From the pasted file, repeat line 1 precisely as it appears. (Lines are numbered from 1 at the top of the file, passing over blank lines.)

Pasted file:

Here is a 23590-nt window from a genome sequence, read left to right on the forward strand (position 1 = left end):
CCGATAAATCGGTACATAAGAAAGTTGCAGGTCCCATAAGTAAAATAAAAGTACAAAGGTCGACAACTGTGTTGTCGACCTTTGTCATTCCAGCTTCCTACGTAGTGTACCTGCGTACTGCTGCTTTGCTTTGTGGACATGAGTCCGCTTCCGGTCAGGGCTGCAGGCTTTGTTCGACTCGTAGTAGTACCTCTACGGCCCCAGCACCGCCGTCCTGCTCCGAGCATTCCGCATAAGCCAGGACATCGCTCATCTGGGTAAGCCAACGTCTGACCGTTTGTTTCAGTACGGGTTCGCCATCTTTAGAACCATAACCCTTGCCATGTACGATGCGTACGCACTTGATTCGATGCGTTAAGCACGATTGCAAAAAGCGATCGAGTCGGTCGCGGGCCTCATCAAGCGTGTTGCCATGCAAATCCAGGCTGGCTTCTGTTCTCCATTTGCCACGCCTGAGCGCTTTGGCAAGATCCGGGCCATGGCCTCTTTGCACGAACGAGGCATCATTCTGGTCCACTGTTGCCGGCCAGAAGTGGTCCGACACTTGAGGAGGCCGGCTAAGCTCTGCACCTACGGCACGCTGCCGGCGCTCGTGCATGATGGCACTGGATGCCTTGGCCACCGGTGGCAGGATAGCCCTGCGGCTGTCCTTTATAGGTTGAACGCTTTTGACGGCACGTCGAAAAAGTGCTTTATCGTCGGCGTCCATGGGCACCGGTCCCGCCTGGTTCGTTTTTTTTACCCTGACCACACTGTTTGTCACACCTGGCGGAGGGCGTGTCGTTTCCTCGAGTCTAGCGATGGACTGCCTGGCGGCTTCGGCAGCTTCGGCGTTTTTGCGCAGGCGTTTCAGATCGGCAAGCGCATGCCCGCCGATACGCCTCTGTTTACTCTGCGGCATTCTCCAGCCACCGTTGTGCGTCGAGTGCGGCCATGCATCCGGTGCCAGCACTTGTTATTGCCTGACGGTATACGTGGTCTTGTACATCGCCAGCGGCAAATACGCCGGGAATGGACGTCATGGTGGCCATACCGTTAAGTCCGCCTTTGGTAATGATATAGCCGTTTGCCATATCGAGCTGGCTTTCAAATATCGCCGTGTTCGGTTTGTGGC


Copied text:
Here is a 23590-nt window from a genome sequence, read left to right on the forward strand (position 1 = left end):